John Jones leaves Jerome Robbins’ Ballet U.S.A.
John Jones leaves legendary choreographer Jerome Robbins’ short-lived company Ballet U.S.A. (1956-1962).
Prolific dancer John Jones left Jerome Robbins’ ballet company Ballet U.S.A. in 1968. One of his most notable performances was his pas de deux in Passage for Two with white dancer Wilma Curley—an interracial pairing which was unheard of. He was also noted for his performance in Robbins’ Age of Anxiety ballet in the section “An Entertainment.”
Keith Lee joins American Ballet Theatre
Keith Lee, a native New Yorker, graduated from the High School of Performing Arts and studied at Harkness House for Ballet Arts, which was sponsored by heiress Rebekah Harkness. He joined the American Ballet Theatre in 1968.
Keith Lee’s repertoire included the choreography of such luminaries as Alvin Ailey, George Balanchine, Agnes DeMille, Lar Lubovitch, and Jerome Robbins. Lee was able to perform in ballets such as George Balanchine’s Theme and Variations and Etudes. Prolific choreographer Antony Tudor left a profound effect on Lee as a mentor and cast him in the fifth variation of Dark Elegies.
Other Happenings in 1968
Jan 22: Apollo 5 launches to Moon; unmanned lunar module tests made.
Feb 1: Former US VP Richard Nixon announces candidacy for president.
Feb 14: Pennsylvania Railroad/NYC Central merge into Penn Central.
Mar 16: Robert F. Kennedy announces presidential campaign.
Mar 18: Congress repeals requirement for a gold reserve.
Jun 6: Senator Robert F. Kennedy dies from his wounds after he is shot the previous night.
Jun 26: Iwo Jima & Bonin Islands are returned to Japan by US.
Oct 31: US President Lyndon B. Johnson orders a halt to all bombing of North Vietnam.
Feb 1: Saigon police chief Nguyễn Ngọc Loan executes Viet Cong officer Nguyễn Văn Lém with a pistol shot to head. The execution is captured by photographer Eddie Adams and becomes an anti-war icon.
Feb 7: Belgium government of Vanden Boeynants falls.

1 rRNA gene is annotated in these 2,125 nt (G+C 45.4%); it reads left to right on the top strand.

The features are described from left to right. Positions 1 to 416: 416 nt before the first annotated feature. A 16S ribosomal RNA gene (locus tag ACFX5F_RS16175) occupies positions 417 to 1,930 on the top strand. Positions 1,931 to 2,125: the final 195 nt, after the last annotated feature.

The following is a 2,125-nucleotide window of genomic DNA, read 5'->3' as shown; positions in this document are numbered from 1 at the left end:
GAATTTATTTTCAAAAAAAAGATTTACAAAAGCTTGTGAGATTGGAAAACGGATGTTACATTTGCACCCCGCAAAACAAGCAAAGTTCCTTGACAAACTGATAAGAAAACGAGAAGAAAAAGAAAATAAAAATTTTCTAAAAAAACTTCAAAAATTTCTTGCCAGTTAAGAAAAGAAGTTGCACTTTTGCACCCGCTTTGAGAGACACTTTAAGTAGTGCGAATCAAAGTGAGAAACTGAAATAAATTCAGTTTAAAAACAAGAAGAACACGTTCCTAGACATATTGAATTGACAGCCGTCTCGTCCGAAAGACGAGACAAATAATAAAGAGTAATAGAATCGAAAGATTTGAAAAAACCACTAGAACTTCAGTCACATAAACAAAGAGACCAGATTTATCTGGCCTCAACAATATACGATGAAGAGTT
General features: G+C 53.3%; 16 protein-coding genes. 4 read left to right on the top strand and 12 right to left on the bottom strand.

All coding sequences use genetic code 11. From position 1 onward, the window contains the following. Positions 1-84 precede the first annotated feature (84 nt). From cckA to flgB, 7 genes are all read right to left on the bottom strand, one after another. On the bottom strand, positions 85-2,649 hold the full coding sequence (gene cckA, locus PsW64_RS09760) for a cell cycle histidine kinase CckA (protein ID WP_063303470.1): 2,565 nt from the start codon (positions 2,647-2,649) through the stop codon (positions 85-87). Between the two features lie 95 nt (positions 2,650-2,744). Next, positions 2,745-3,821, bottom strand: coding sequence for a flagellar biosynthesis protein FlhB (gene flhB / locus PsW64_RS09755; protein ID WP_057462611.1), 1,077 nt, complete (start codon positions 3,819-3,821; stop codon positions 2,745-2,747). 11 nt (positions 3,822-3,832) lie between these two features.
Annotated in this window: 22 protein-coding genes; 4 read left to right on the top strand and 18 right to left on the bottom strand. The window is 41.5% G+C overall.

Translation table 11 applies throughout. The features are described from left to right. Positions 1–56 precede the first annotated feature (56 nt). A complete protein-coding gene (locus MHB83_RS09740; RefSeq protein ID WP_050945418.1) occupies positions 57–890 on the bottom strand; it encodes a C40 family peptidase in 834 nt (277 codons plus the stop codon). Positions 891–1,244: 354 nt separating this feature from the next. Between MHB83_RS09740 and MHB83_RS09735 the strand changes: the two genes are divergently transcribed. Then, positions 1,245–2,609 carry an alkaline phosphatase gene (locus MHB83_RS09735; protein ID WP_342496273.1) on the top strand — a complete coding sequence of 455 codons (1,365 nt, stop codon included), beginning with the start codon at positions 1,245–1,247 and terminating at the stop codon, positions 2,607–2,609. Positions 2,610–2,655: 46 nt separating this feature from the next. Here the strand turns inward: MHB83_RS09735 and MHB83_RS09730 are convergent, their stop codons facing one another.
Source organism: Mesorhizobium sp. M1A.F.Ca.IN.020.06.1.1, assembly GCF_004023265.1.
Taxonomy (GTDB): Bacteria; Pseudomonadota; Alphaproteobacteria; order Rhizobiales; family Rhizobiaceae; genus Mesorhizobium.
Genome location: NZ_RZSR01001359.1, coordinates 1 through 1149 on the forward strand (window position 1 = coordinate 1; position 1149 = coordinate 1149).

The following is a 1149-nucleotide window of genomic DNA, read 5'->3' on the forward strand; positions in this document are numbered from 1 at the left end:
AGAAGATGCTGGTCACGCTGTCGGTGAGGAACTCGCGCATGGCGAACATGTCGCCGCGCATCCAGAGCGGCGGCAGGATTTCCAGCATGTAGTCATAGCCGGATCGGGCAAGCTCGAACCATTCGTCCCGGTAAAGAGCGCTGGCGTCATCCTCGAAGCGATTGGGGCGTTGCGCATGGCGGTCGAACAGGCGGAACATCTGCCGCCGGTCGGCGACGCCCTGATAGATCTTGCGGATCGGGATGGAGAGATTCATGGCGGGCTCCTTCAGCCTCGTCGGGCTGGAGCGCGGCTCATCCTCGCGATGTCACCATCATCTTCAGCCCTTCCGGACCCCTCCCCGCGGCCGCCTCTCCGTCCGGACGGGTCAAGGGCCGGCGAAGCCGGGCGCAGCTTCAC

Mar 3: Greek, Portuguese, and Spanish embassies are bombed in the Hague.
Mar 7: The BBC broadcasts the news for the first time in color on television.
Mar 21: Israeli forces cross Jordan River to attack PLO bases.
Apr 18: Dutch Department of Amnesty International forms.
May 27: The meeting of the Union Nationale des Étudiants de France (National Union of the Students of France) takes place. 30,000 to 50,000 people gather in the Stade Sebastien Charlety.
May 30: President De Gaulle disbands French parliament.
Jun 3: Canada announces it will replace silver with nickel in coins.
Jun 8: Bermuda adopts its constitution.
Jul 29: Pope Paul VI, in an encyclical entitled “Humanae Vitae” (Of Human Life), declares any artificial forms of birth control prohibited.
Aug 24: France becomes the world’s fifth thermonuclear power with a detonation on Mururoa Atoll in the South Pacific.
Sept 6: Swaziland gains independence from Britain (National Day).
Sept 13: Albania leaves Warsaw pact.
Sept 27: France denies UK entry into common market.
Dec 28: Israeli assault on Beirut Airport.
Arts & Sciences
Jan 8: Jacques Cousteau‘s first undersea special airs on network TV.
Feb 8: Planet of the Apes premieres in New York City.
Feb 19: Mister Rogers’ Neighborhood debuts on NET (now PBS).
Mar 11: Otis Redding posthumously receives gold record for “Dock of the Bay.”
Mar 15: LIFE magazine calls Jimi Hendrix “most spectacular guitarist in the world.”
Apr 4: US civil rights activist Martin Luther King Jr. is assassinated in Memphis, Tennessee.
Apr 29: Hair opens at Biltmore Theater, NYC; lasts for 1750 performances.
Jun 12: Horror film Rosemary’s Baby, based on the bestselling novel of the same name by Ira Levin, premieres in NY.
Jul 1: John Lennon‘s first full art exhibition debuts.
Sept 8: Funny Girl with Barbra Streisand premieres.
Sept 24: 60 Minutes premieres on CBS.
Oct 22: Apollo 7 returns to Earth.
Oct 30: Nobel prize for physics is awarded to Luis Alvarez.
Nov 14: First European lung transplant is performed.
Dec 21: Apollo 8—first manned Moon voyage is launched with Frank Borman, Jim Lovell, and William Anders.
Human & Civil Rights
Feb 4: Around 100 Indians and Pakistanis from Kenya arrive in Britain, escaping discrimination.
Feb 29: National Advisory Commission on Civil Disorders (Kerner Comm) reports against racism & demands aid for Black people.
Mar 4: Martin Luther King Jr. announces plans for Poor People’s Campaign.
Apr 11: US President Lyndon B. Johnson signs 1968 Civil Rights Act.
Jun 18: Supreme Court bans racial discrimination in sale & rental of housing.
Jun 20: Austin Currie, then Nationalist Member of Parliament (MP) at Stormont, and other Irish civil rights activists, protest discrimination in the allocation of housing by “squatting” (illegally occupying) in a house in Caledon, County Tyrone, Northern Ireland.
Mar 4: Joe Frazier TKOs Buster Mathis in 11 for heavyweight boxing title.
Mar 21: “Royals” is chosen as the name of new KC AL franchise.
Jun 9: 67th Women’s French Open—Nancy Richey beats Ann Jones (5-7, 6-4, 6-1).
Jun 24: Joe Frazier TKOs Manuel Ramos in 2 for heavyweight boxing title.
Jul 6: 75th Wimbledon Women’s Tennis—Billie Jean King beats J. Tegart (97 75).
Jul 21: 55th Tour de France is won by Jan Janssen of Netherlands.
Aug 25: Arthur Ashe becomes first African American to win the US singles championship.
Oct 26: George Foreman wins gold for USA at Mexico Olympic games (Heavyweight boxing).
Nov 26: 34th Heisman Trophy Award goes to O.J. Simpson.